- The Sopranos features Mafiya as occasional antagonists of the DiMeo crime family. They also show up as business associates; Tony's underworld accountant/money launderer at the beginning of the series is a Russian with Mafiya connections. Of course, one of his "connections" is the guy Paulie kills and tries to bury in the Pine Barrens...
- An episode of Frasier revolved around him and Niles trying to get cheap, high-quality caviar from a guy with connections in the Russian Mafiya. Believe it or not, authentic wild beluga sturgeon caviar is worth twice its weight in gold. Poachers and traffickers often have connections to the Mafiya. So this episode was Truth in Television.
- Roman Nabokov, shadowy nightclub owner in Life, who's turned out to be the key in the whole plot.
- The Russian Mafiya features prominently in the Criminal Minds episode "Honour Among Thieves".
- If the Mafiya makes an appearance on an episode of Law & Order, lots of people are probably going to die. In one of the only two-parters in the run of L&O Prime, they murdered several witnesses, killed an ADA, slashed the throat of a ten-year-old boy, and tried to blow up the two-seven. It's only when a banker is convicted under RICO of actively turning a blind eye that Jack manages to put the mobsters away for good. This often results in a Family-Unfriendly Aesop about how, no matter how bad the regular Mafia is, at least they have rules.
- Law & Order: Criminal Intent subverts this in "Maledictus": when the daughter of a Russian mob boss is decapitated and her body dissolved with lye (a "signature Russian mob hit"), the police first suspect she was killed to prevent her from writing a follow-up to the tell-all book that helped send her father to prison. But the cops later discover she was actually planning to write about an old classmate who had poisoned his pregnant mother when he was ten years old and said classmate killed her to keep the truth from coming out - before the Russians could carry out the hit.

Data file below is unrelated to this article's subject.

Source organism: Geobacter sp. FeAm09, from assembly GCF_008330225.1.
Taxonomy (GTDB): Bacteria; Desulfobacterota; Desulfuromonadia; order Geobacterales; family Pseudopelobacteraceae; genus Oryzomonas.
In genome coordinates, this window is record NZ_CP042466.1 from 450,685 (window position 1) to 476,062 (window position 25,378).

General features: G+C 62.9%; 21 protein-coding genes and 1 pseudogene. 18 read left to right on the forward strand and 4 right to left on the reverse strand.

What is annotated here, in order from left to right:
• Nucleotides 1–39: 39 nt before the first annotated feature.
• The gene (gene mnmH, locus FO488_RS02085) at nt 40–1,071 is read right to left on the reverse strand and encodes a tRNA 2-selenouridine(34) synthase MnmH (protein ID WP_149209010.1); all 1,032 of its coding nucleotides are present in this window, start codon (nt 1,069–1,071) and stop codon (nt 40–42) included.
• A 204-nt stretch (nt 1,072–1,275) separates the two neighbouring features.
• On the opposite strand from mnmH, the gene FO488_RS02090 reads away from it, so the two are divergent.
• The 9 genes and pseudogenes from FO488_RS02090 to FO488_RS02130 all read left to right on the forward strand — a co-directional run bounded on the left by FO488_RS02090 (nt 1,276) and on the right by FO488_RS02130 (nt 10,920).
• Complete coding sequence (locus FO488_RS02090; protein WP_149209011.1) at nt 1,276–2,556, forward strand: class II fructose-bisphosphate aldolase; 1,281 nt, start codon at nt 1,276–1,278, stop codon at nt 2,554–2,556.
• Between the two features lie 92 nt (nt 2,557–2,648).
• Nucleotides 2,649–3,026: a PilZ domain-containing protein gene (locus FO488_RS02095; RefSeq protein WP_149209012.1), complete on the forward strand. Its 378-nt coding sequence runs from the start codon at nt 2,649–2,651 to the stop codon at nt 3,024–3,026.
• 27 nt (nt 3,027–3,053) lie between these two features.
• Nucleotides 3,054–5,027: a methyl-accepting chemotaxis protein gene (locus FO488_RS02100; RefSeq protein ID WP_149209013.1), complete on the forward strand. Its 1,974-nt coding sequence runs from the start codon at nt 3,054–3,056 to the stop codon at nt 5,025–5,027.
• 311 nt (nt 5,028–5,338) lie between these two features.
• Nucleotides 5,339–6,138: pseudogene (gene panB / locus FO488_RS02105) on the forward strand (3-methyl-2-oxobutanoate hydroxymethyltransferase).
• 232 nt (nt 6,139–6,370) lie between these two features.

- In Bandit Petersburg TV series old-school, elderly criminal authority figures (think Don Vito Corleone) are juxtaposed with modern, westernized, aggressive criminal types.
- In Firefly, Adelai Niska and his men are basically Russian mobsters in space.
- In Dollhouse, Lubov is introduced as a low-level mobster working with the Borodins. Turns out, not so much.
- In the travelogue Long Way Round, featuring Ewan McGregor and Charley Boorman, the two stars stay at the mansion of a friendly Russian man who says he's in the "washing machine business." Ewan McGregor notes with increasing unease that their host seems to know an awful lot of very large men, and has a surprisingly comprehensive personal arsenal.
- Played for Laughs in Delocated with Yvgeni Mirminsky, the vodka enthusiast assassin with an ambition for stand-up comedy. Then the next season they bring in his brother Sergei and things get serious.
- In Cra$h & Burn the local Russian crooks are just bottom-feeding scam artists. The mob boss who comes to collect a debt from them is a high-ranking member of the Mafiya. His Dragon feels it is beneath them to handle this personally and would much rather have everyone involved killed so they can go home and get some decent food. If you try to jerk them around, they will kill you without blinking.
- In Sons of Anarchy the Russian Mafia are portrayed as being ruthless and vindictive.
- Major antagonists in Dexter. Though actually Ukrainian.
- They show up in Burn Notice. As murderers. As traffickers in sex slaves. And as movie pirates.
- Michael tries to get one of them to trust him by claiming to be one of them. He even manages to explain his obvious American accent by claiming that his family moved to the States when he was little.
- Person of Interest:
- Elias drives the Russian mob out of their undisputed stronghold in Brighton Beach during his rise to power. This leads to an alliance between the Russians and the corrupt police organization known as "HR."
- Has also featured a ruthless Eastern European gang that was similar to the Mafiya but was Polish rather than Russian.